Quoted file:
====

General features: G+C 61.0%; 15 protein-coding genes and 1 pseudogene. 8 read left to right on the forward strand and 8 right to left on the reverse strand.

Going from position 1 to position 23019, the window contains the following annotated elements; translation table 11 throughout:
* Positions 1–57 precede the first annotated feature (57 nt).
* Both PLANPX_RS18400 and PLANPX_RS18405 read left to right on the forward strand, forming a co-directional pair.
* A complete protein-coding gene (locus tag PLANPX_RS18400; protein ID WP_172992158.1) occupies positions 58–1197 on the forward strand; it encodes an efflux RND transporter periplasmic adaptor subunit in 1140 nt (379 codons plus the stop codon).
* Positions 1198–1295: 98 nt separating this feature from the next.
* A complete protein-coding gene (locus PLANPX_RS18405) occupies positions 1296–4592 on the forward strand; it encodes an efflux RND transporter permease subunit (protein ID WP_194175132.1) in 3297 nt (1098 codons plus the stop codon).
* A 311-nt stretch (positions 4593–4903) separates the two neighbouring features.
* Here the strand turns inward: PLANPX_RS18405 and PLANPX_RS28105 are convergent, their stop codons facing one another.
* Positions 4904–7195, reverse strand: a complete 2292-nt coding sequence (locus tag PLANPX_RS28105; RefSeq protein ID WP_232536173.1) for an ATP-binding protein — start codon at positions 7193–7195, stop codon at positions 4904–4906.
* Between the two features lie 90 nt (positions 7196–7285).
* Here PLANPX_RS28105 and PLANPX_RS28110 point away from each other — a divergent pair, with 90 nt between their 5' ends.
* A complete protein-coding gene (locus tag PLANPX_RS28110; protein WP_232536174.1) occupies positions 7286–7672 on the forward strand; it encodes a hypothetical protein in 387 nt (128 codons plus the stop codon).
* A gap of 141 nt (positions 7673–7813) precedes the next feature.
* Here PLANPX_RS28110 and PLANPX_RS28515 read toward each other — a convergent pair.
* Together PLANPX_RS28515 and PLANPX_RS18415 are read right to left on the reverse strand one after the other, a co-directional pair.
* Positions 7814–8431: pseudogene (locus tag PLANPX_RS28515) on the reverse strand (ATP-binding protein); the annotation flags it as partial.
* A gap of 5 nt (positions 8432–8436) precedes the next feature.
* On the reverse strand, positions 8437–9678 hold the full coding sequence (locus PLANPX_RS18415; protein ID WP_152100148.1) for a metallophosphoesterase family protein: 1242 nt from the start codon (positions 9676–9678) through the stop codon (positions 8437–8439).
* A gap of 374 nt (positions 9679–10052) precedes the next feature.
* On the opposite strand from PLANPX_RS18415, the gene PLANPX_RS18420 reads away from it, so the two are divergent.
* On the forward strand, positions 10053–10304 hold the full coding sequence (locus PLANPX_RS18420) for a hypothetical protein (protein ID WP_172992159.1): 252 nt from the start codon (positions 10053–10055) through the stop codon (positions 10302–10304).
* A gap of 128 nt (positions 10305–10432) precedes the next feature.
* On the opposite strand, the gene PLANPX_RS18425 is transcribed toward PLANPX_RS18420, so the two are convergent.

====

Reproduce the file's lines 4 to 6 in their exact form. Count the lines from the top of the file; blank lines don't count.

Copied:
* Both PLANPX_RS18400 and PLANPX_RS18405 read left to right on the forward strand, forming a co-directional pair.
* A complete protein-coding gene (locus tag PLANPX_RS18400; protein ID WP_172992158.1) occupies positions 58–1197 on the forward strand; it encodes an efflux RND transporter periplasmic adaptor subunit in 1140 nt (379 codons plus the stop codon).
* Positions 1198–1295: 98 nt separating this feature from the next.